Through the screens of our smartphones and computers, many of us watched Steffen Peters ride Legolas to a team bronze medal in Rio. Others have admired photos of Hilda Gurney and her Thoroughbred, Keen, at the 1976 Olympics or spotted her as an “S” judge at C. You’ve probably seen images of Charlotte Bredahl-Baker and her Olympic mount, Monsieur, at the 1992 Barcelona Olympics and of Christine Traurig riding Etienne at the 2004 Olympics in Sydney. It’s not unusual to see these experts performing in the ring, but it is a unique opportunity when you have the chance to hear them speak personally about the theory and technique that have made them the riders we have seen so often at the top of the sport.
At the Adequan®/California Dressage Society (CDS) 50th Anniversary Annual Meeting and “Celebrating California Symposium” in Del Mar, California, Jan. 20–22, auditors gathered to observe training sessions taught by these instructors. The participants ranged from young horses to high-performance horses, and Young Riders brimming with potential to experienced Grand Prix riders.
Charlotte-Bredahl Baker: Focus on Young Riders
Charlotte Bredahl-Baker and Monsieur were on the 1992 Olympic bronze-medal-winning U.S. dressage team in Barcelona, Spain. Charlotte was also on the silver-medal-winning U.S. team in 1997 at the North American Championships, riding Lugano. She trained both horses from start to Grand Prix. Charlotte is an international dressage judge (4*) and has judged all over the world. In 2014 she was named Honorary Instructor by the USDF and received the gold medal of distinction from the USEF. In 2014 she was appointed U.S. Assistant Youth Coach.
Charlotte’s session was geared toward helping two talented Young Riders, Gabriela Glumac and Ashlyn Degroot, finesse their work at the FEI levels. Gabriela rode her 12-year-old KWPN mare, Zodessa. Ashlyn rode her 9-year-old Dutch Warmblood mare, Dalina DG. Throughout the work, Charlotte reminded her students to ride from back to front with elastic hands. Here are 16 tips we learned from Charlotte’s session:
1. When you are teaching your horse something new, begin on his good side so that it is a positive experience.
2. When you are teaching piaffe, passage and pirouettes it is best to do everything in short sets. “It is better to do many short spurts than a few over an extended period,” Charlotte said. It is important not to get the horse muscle-sore when you are first asking for more collection.
3. Think about riding your horse up and in front of you. “Every chance you get, put your hands forward so you can meet the contact out further. Keep thinking about the frame and keeping your horse growing in front of you.” Both horses Charlotte was working with had a tendency to be a little short in the neck.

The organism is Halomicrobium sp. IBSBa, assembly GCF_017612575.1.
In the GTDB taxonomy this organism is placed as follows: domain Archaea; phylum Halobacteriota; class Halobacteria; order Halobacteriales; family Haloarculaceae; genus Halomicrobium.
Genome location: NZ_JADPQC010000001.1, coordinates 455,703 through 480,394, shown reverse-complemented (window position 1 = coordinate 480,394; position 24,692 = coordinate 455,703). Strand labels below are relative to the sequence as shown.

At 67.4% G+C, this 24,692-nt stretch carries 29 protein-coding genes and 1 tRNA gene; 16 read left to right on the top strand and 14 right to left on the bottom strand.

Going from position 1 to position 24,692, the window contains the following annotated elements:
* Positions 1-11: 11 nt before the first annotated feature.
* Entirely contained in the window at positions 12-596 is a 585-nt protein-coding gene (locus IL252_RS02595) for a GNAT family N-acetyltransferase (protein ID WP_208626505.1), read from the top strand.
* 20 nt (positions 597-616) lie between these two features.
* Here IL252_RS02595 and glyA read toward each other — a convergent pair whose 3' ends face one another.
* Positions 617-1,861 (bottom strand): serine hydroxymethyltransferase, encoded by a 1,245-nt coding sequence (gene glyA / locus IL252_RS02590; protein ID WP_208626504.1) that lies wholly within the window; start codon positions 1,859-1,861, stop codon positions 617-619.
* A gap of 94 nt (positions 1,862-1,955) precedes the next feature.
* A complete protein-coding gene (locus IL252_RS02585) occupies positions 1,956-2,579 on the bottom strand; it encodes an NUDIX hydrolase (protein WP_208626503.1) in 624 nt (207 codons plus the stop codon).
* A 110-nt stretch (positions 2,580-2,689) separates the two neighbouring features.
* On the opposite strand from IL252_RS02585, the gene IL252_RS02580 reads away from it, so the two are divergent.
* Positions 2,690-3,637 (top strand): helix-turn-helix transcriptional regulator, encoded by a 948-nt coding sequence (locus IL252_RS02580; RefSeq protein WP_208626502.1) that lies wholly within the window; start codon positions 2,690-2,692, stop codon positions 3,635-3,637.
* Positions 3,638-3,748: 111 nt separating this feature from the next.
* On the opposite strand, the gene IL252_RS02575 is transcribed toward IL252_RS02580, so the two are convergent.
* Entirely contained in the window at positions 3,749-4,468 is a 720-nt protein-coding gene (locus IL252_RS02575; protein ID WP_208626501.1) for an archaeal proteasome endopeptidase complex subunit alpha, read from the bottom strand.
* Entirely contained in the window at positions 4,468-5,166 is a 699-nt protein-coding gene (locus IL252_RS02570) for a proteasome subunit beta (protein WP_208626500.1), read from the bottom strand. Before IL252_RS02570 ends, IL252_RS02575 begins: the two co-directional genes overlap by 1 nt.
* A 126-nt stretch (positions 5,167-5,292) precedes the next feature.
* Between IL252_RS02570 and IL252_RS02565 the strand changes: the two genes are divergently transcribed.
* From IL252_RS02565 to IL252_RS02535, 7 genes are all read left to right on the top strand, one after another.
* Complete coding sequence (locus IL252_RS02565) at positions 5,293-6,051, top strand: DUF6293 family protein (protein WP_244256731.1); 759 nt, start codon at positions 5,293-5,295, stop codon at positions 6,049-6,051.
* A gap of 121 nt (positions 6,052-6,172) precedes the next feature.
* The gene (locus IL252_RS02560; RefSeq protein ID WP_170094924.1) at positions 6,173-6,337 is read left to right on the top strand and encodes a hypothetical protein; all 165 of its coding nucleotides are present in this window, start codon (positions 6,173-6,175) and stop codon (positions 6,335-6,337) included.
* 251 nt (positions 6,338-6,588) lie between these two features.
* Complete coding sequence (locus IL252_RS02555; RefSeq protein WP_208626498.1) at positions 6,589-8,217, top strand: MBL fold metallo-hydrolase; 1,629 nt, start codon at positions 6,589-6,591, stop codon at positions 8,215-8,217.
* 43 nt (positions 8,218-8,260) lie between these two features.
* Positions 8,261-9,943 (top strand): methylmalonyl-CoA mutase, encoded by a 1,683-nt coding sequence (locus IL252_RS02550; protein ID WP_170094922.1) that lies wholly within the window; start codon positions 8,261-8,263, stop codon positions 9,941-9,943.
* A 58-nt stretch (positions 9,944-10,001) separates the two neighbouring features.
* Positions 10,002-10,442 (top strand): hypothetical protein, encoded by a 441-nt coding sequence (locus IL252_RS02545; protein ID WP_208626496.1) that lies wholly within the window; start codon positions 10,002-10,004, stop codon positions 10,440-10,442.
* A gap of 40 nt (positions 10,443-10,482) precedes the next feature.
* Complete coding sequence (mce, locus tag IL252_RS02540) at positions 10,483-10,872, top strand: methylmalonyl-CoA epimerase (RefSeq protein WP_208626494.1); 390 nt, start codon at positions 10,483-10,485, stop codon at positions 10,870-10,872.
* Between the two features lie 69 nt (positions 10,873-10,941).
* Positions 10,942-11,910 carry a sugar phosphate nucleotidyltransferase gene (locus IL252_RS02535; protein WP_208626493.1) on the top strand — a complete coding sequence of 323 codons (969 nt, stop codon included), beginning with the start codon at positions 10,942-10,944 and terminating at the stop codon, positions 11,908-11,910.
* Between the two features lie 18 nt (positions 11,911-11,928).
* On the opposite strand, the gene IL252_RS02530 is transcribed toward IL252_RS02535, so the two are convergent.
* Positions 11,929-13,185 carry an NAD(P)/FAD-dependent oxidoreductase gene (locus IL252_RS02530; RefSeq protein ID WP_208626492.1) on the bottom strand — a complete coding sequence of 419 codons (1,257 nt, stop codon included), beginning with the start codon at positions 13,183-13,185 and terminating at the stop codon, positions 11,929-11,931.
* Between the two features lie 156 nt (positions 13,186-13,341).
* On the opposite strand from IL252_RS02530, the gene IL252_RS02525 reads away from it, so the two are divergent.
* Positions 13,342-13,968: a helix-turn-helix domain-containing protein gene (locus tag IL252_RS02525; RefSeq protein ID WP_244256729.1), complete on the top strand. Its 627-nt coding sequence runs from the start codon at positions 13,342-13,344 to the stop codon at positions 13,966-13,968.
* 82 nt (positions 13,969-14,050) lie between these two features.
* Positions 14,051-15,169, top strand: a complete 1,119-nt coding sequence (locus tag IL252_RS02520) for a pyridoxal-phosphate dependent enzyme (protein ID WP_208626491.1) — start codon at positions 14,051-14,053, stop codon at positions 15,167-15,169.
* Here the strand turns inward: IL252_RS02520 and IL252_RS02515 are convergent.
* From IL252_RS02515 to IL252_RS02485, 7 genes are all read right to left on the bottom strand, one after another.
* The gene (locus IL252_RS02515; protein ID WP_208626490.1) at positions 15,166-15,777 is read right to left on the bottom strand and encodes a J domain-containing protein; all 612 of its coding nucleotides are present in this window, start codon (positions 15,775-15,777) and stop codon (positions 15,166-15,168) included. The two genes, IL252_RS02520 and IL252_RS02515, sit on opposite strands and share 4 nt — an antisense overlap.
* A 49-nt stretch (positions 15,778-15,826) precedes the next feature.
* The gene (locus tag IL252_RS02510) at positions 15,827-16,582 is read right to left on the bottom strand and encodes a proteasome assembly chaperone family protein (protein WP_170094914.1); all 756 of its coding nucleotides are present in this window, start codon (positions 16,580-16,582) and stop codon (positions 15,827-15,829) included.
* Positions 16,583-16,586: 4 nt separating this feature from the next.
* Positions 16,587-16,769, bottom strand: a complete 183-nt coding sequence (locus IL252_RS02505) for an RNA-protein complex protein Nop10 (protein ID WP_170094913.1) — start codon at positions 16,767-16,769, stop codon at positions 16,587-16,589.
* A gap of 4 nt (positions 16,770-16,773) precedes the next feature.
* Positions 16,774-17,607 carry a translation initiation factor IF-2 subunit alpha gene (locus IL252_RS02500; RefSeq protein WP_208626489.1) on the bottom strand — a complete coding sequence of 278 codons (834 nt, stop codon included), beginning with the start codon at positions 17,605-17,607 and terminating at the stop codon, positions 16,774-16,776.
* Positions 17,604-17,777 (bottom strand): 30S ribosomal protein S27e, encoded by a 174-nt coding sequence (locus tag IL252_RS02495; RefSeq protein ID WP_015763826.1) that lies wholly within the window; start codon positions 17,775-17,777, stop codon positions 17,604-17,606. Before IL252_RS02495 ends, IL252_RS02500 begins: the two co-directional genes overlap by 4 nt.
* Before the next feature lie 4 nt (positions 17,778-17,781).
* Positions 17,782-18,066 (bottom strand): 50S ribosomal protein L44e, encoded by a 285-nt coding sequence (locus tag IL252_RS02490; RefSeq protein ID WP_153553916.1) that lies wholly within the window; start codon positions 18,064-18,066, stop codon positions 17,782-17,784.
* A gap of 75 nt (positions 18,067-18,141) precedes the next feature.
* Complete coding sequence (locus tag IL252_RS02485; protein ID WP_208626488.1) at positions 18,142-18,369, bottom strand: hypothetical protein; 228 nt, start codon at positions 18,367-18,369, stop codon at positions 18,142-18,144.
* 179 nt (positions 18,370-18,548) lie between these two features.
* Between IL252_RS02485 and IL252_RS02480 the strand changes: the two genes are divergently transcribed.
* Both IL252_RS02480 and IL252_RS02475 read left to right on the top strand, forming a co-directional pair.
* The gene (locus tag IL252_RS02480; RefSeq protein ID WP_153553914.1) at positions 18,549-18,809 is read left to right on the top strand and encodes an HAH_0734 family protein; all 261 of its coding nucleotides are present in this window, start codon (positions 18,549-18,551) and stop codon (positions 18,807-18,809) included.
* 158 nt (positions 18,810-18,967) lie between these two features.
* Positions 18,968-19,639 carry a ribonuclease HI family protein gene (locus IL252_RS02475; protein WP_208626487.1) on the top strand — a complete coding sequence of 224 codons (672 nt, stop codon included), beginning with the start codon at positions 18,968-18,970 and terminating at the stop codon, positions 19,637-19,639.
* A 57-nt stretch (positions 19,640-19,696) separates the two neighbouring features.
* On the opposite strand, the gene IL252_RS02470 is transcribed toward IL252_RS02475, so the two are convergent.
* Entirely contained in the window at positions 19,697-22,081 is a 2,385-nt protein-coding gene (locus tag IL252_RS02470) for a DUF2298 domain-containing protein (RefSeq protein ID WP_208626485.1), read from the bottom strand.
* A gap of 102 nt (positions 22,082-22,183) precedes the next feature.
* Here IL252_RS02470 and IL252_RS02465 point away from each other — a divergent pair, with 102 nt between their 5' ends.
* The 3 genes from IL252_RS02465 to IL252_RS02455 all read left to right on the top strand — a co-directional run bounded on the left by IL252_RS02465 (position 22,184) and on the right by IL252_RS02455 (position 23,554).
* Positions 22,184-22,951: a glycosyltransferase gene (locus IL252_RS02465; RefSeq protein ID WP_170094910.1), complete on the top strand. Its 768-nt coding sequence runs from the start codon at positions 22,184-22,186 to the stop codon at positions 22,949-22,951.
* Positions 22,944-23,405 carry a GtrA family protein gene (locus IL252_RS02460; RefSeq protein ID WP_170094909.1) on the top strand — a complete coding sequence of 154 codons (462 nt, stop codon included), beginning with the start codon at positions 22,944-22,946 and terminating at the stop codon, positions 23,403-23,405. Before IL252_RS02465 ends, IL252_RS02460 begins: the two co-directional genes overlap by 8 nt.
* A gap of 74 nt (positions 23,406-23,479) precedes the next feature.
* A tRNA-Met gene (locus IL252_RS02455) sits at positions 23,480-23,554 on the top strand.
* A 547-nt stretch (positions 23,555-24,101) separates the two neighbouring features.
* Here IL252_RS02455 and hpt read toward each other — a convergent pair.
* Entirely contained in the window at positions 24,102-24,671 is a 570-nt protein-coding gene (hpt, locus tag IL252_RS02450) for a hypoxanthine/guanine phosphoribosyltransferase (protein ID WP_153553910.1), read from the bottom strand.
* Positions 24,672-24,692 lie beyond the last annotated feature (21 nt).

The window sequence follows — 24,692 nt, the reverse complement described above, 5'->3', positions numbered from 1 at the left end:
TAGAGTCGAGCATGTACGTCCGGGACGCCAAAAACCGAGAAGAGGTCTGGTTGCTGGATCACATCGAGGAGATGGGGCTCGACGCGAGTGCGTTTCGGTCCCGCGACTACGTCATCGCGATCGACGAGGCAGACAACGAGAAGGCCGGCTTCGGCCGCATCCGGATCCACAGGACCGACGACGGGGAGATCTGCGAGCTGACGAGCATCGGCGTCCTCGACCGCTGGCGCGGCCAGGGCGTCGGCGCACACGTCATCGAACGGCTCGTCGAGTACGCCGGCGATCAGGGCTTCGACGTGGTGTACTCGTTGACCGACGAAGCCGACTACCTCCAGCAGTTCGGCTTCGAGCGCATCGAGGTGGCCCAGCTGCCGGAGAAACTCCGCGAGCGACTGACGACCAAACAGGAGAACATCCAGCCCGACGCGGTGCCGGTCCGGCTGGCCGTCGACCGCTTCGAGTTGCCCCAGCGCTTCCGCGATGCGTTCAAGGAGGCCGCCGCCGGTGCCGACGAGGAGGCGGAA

4. “As you transition between medium, working and collected gaits, focus on riding tactful transitions while keeping your horse’s neck long.” Again she was referring to the two horses who had a tendency to be a little short in the neck.
5. If you struggle to maintain power in the trot, just think about riding medium trot without actually performing medium trot. Having a medium-trot mentality should create a better trot.
6. To ensure correct bend in the haunches-in, imagine wrapping your horse’s body around your inside leg.
7. As you prepare to ride a half pass, make sure that you get a good quality shoulder-in first. It ensures that you start with good bend and an uphill balance when you begin the half pass.
8. If you find the half pass challenging, try this exercise:
Ride shoulder-in. Ride a 10-meter circle. Return to shoulder-in for a few strides. Turn the shoulder-in into half pass. This exercise is effective because it breaks down the pieces of the half pass (shoulder-in and the 10-meter circle) and then puts them back together in a logical sequence.
9. When you school half pass, don’t stay in the movement for too long. “Go back to shoulder-in to regain the bend if you lose it.”
10. Charlotte likes to initially school walk pirouettes on a big square. As you progress, you can move to riding on a smaller and smaller square, she said.
11. In pirouette work, remember to give your horse room in the outside rein. “One thing I see a lot when people do walk pirouettes is that they are too strong in the outside rein. If you restrain the horse too much with the outside rein, you won’t allow the horse to bend or turn. The same thing happens in the canter pirouettes,” she said. “Relax the outside rein a little to allow your horse to turn.”
12. When a rider schools pirouettes, Charlotte likes to stand in the middle to keep the rider and horse using their inside legs, preventing the horse from falling in.
13. As you begin to ride the tempi changes, don’t focus on counting until later in your session. “I always start off the changes without counting so I can focus on the quality. I always want to set my horse up for success by not changing unless the horse is straight and in balance.”